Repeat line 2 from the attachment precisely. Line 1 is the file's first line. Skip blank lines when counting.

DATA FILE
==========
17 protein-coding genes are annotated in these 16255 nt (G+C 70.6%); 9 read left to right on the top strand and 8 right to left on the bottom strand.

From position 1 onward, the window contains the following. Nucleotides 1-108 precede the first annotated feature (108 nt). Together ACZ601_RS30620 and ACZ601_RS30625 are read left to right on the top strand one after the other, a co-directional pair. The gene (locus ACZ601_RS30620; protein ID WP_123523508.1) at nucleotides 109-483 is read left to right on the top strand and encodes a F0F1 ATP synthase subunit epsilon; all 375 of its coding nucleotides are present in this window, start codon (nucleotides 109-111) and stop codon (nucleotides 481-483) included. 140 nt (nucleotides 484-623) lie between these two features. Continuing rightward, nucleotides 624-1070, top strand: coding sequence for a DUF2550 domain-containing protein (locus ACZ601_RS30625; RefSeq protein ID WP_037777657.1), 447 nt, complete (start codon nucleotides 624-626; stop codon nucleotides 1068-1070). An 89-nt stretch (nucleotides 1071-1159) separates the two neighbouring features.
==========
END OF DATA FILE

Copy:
From position 1 onward, the window contains the following. Nucleotides 1-108 precede the first annotated feature (108 nt). Together ACZ601_RS30620 and ACZ601_RS30625 are read left to right on the top strand one after the other, a co-directional pair. The gene (locus ACZ601_RS30620; protein ID WP_123523508.1) at nucleotides 109-483 is read left to right on the top strand and encodes a F0F1 ATP synthase subunit epsilon; all 375 of its coding nucleotides are present in this window, start codon (nucleotides 109-111) and stop codon (nucleotides 481-483) included. 140 nt (nucleotides 484-623) lie between these two features. Continuing rightward, nucleotides 624-1070, top strand: coding sequence for a DUF2550 domain-containing protein (locus ACZ601_RS30625; RefSeq protein ID WP_037777657.1), 447 nt, complete (start codon nucleotides 624-626; stop codon nucleotides 1068-1070). An 89-nt stretch (nucleotides 1071-1159) separates the two neighbouring features.